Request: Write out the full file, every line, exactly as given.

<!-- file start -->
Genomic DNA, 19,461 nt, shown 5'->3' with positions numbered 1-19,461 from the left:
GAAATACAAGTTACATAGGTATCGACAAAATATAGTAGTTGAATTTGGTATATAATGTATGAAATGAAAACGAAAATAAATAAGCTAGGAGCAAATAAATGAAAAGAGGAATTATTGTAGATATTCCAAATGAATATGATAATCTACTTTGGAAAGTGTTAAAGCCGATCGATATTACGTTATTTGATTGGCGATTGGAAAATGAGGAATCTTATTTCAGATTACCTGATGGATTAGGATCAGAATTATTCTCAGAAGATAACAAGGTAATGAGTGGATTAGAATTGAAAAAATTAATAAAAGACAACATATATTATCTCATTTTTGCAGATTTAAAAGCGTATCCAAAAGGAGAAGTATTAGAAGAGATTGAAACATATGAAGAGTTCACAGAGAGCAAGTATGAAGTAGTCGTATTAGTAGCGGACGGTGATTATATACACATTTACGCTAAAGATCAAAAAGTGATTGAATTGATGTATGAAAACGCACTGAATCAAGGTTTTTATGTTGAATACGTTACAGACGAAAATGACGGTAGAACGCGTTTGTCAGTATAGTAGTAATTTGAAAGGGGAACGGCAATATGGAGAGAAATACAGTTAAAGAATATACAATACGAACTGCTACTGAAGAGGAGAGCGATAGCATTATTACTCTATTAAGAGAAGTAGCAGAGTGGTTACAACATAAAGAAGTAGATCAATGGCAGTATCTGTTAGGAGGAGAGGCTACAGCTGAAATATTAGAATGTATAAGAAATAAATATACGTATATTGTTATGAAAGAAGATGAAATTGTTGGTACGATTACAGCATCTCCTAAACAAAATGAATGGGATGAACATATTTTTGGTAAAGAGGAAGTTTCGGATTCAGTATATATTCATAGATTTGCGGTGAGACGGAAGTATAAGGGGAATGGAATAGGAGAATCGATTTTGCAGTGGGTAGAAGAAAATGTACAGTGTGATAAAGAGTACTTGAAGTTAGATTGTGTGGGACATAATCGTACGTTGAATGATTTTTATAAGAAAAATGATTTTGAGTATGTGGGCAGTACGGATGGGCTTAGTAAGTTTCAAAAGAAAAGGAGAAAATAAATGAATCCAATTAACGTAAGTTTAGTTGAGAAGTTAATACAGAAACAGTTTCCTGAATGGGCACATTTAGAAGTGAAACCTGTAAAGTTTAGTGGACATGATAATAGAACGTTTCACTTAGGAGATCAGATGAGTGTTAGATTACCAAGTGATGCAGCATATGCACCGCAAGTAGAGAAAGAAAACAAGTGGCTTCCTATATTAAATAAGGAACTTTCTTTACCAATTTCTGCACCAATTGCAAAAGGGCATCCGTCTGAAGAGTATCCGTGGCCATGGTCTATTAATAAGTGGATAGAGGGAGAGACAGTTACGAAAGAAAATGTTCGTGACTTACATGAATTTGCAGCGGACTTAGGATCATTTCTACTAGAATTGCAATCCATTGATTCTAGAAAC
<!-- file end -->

Genomic DNA, 19,461 nt, shown 5'->3' with positions numbered 1-19,461 from the left:
GAAATACAAGTTACATAGGTATCGACAAAATATAGTAGTTGAATTTGGTATATAATGTATGAAATGAAAACGAAAATAAATAAGCTAGGAGCAAATAAATGAAAAGAGGAATTATTGTAGATATTCCAAATGAATATGATAATCTACTTTGGAAAGTGTTAAAGCCGATCGATATTACGTTATTTGATTGGCGATTGGAAAATGAGGAATCTTATTTCAGATTACCTGATGGATTAGGATCAGAATTATTCTCAGAAGATAACAAGGTAATGAGTGGATTAGAATTGAAAAAATTAATAAAAGACAACATATATTATCTCATTTTTGCAGATTTAAAAGCGTATCCAAAAGGAGAAGTATTAGAAGAGATTGAAACATATGAAGAGTTCACAGAGAGCAAGTATGAAGTAGTCGTATTAGTAGCGGACGGTGATTATATACACATTTACGCTAAAGATCAAAAAGTGATTGAATTGATGTATGAAAACGCACTGAATCAAGGTTTTTATGTTGAATACGTTACAGACGAAAATGACGGTAGAACGCGTTTGTCAGTATAGTAGTAATTTGAAAGGGGAACGGCAATATGGAGAGAAATACAGTTAAAGAATATACAATACGAACTGCTACTGAAGAGGAGAGCGATAGCATTATTACTCTATTAAGAGAAGTAGCAGAGTGGTTACAACATAAAGAAGTAGATCAATGGCAGTATCTGTTAGGAGGAGAGGCTACAGCTGAAATATTAGAATGTATAAGAAATAAATATACGTATATTGTTATGAAAGAAGATGAAATTGTTGGTACGATTACAGCATCTCCTAAACAAAATGAATGGGATGAACATATTTTTGGTAAAGAGGAAGTTTCGGATTCAGTATATATTCATAGATTTGCGGTGAGACGGAAGTATAAGGGGAATGGAATAGGAGAATCGATTTTGCAGTGGGTAGAAGAAAATGTACAGTGTGATAAAGAGTACTTGAAGTTAGATTGTGTGGGACATAATCGTACGTTGAATGATTTTTATAAGAAAAATGATTTTGAGTATGTGGGCAGTACGGATGGGCTTAGTAAGTTTCAAAAGAAAAGGAGAAAATAAATGAATCCAATTAACGTAAGTTTAGTTGAGAAGTTAATACAGAAACAGTTTCCTGAATGGGCACATTTAGAAGTGAAACCTGTAAAGTTTAGTGGACATGATAATAGAACGTTTCACTTAGGAGATCAGATGAGTGTTAGATTACCAAGTGATGCAGCATATGCACCGCAAGTAGAGAAAGAAAACAAGTGGCTTCCTATATTAAATAAGGAACTTTCTTTACCAATTTCTGCACCAATTGCAAAAGGGCATCCGTCTGAAGAGTATCCGTGGCCATGGTCTATTAATAAGTGGATAGAGGGAGAGACAGTTACGAAAGAAAATGTTCGTGACTTACATGAATTTGCAGCGGACTTAGGATCATTTCTACTAGAATTGCAATCCATTGATTCTAGAAAC